far away view of Vietnamese noodle recipe with rice noodles, lemongrass chicken, shredded carrots, julienned carrots, bean sprouts and snow peas

Is there a substitute for Rice Noodles?

If you can’t locate rice vermicelli noodles, you can substitute them with linguine or thin spaghetti.  Cook them according to package directions just until al dente.

What is the sauce on Vietnamese noodle bowls?

Vietnamese Noodles are typically served with a sauce called Nuoc Cham and it is zingy, tangy, sour flavor bomb.  It is made with rice vinegar, fish sauce, sugar/honey and lime juice and my version also includes 3 tablespoons of reserved Lemongrass Chicken marinade with with lemongrass, garlic, ginger, red curry paste, etc. which takes this dressing to a whole new level of YUM.

While many might shy away from fish sauce – don’t skip it!   It adds a depth of savory, salty flavor that can’t be created any other way.  You can also customize the dressing with additional lime juice to make it tangier, honey to make it sweeter, or fish sauce to make it saltier.

What Vegetables do you add to Vietnamese Noodles?

For these Vietnamese Noodle Bowls, I use:

  • red cabbage
  • bean sprouts
  • cucumbers
  • bell peppers
  • snow peas
  • matchstick carrots
  • cilantro
  • crushed peanuts

You can also include or swap the veggies out for:

  • shredded Napa or green cabbage
  • shredded lettuce
  • diced red onion
  • shelled edamame
  • chopped fresh basil
  • mint
  • slivered almonds
  • cashews

As with all salads, feel free to use more or less of your favorite vegetables. You can even omit some vegetables completely and replace with your favs or simply whatever you have on hand.  This Vietnamese Noodle Salad is also FABULOUS (although not traditional) with chopped pineapple or chopped mangos.

top view of two Vietnamese noodle bowls with rice noodles, lemongrass chicken, shredded carrots, julienned carrots, bean sprouts and snow peas

How do you make Vietnamese noodle salad?

Step 1:  Marinate Lemongrass Chicken.  You can marinate the chicken for 30 minutes at room temperature or up to 24 in the refrigerator – the longer, the more flavorful.  I like to use this time to prep the rest of the Vietnamese Noodles ingredients.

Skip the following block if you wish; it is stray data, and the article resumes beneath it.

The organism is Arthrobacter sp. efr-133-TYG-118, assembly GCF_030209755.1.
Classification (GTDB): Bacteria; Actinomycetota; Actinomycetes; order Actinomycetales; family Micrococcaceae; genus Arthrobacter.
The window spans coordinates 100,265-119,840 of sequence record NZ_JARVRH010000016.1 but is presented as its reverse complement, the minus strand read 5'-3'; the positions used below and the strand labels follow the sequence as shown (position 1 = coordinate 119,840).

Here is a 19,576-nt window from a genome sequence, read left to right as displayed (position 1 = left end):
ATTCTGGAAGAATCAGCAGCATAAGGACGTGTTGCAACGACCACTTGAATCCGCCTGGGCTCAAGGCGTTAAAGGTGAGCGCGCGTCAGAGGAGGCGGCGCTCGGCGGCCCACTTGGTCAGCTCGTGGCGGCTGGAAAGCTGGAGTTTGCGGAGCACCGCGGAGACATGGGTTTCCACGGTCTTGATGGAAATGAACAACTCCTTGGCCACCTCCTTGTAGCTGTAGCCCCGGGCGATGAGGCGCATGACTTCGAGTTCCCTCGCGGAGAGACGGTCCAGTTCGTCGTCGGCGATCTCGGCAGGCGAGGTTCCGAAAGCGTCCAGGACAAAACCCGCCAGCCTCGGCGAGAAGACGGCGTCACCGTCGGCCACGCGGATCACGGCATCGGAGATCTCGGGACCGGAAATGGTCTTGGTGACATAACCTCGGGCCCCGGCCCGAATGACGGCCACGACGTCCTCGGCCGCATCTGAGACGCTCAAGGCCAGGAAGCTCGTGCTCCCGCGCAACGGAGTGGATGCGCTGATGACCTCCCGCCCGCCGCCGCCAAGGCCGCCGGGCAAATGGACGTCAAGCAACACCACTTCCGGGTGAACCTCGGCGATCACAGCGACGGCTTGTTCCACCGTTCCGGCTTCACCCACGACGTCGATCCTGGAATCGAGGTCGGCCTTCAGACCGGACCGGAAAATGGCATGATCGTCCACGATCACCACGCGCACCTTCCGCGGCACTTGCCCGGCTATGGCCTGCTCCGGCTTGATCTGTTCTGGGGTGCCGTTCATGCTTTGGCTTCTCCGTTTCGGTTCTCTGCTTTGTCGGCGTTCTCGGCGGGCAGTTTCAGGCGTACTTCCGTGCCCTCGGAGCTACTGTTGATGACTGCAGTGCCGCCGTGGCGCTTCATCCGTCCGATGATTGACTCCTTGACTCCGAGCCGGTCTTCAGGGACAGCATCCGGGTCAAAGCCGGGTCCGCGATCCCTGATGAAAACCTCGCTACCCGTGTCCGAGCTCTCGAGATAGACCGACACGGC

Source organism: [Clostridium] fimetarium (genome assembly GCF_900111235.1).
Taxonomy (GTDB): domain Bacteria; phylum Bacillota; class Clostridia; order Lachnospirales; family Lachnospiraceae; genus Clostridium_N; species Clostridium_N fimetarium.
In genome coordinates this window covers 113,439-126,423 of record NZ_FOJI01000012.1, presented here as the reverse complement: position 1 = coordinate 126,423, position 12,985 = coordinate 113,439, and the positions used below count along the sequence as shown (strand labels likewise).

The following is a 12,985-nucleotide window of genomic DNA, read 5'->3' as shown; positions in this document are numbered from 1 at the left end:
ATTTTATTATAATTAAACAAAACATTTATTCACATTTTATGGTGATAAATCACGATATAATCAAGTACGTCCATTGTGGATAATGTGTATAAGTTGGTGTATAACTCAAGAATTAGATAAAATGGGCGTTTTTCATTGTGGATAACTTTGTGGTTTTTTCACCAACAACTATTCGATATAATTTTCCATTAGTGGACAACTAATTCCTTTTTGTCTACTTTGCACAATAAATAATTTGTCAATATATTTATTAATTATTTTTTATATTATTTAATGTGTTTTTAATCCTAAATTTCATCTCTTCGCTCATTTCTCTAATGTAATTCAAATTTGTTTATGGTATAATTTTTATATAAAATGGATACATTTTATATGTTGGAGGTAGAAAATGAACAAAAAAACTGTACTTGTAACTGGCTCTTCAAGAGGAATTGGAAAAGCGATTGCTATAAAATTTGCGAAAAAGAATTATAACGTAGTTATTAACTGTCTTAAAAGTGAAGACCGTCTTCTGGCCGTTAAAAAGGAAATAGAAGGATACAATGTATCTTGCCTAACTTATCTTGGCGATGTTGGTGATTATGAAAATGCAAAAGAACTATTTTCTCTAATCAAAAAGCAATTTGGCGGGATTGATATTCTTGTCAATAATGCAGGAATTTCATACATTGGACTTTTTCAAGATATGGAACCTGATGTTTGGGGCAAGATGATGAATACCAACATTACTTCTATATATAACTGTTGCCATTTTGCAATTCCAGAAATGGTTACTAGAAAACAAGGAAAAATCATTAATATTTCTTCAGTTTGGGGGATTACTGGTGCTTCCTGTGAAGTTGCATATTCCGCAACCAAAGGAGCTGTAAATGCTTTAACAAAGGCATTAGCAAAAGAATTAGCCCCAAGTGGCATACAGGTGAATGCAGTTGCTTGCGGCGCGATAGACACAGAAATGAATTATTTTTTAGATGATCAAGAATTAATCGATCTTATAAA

Step 2:  Make Dressing  Whisk together all of the dressing ingredients.  You can make the dressing at any point while the chicken is marinating and store it in the refrigerator.  You just want to make the dressing before you cook the noodles, because you will toss the noodles with some of the dressing.

Step 3:  Chop Vegetables.   You can chop the vegetables either after you cook your chicken or while your chicken is marinating.  If you chop your vegetables beforehand, keep them in individual plastic bags or airtight containers in the refrigerator.  This is my preferred method because then you can just pull them out and dinner is served!

Step 5:  Cook Lemongrass Chicken.  The original Lemongrass Chicken recipe we are linking to calls for 2 ½ pounds chicken but we are  only going to use 1 ½ pounds and use the extra marinade in our dressing.  If chicken has been refrigerated, let it sit at room temperature for 15-30 minutes (time permitting) before cooking.  This allows the chicken to cook more evenly.  Cook chicken in a large skillet over medium high heat until nicely browned on each side, about 3-4 minutes per side – you may need to work in batches.  Let chicken rest 5 minutes before slicing to allow all the juices that have pushed to the outside of the chicken to be redistributed throughout the chicken to achieve juicier chicken.

Step 4:  Cook rice noodles.  After you cook the lemongrass chicken, remove it from the skillet and add water to the same skillet to soak up all the leftover lemongrass flavors and bring to a simmer. Remove the skillet from the heat and add noodles to soak according to package instructions until al dente.  For maximum flavor, we then add the drained noodles to a large bowl and toss with ¼ cup of the tantalizing zingy dressing. This helps the noodles not to stick to each other and ensures every element of our Vietnamese Noodles are infused with flavor through and through.

Step 5:  Serve.  To serve, divide noodles between 4 or 6 bowls (depending on serving size) and divide toppings between bowls OR divide toppings into serving bowls to create a topping bar.  Drizzle bowls with desired amount of dressing.  Add freshly squeezed lime juice or Asian chili sauce to taste if desired.

Vietnamese noodles with chopsticks picking up sliced lemongrass chicken

Can you Make Vietnamese Noodles in advance?

Yes!  This Vietnamese Noodle Salad make fabulous meal prep for lunch, dinner or even entertaining.  You can either keep the veggies separate from the noodles and chicken and bring them out and assemble or create a topping bar OR equally divide the noodles, chicken and vegetables between sealable containers. In either scenario,  I suggest keeping the dressing separate so it stays punchy and vibrant.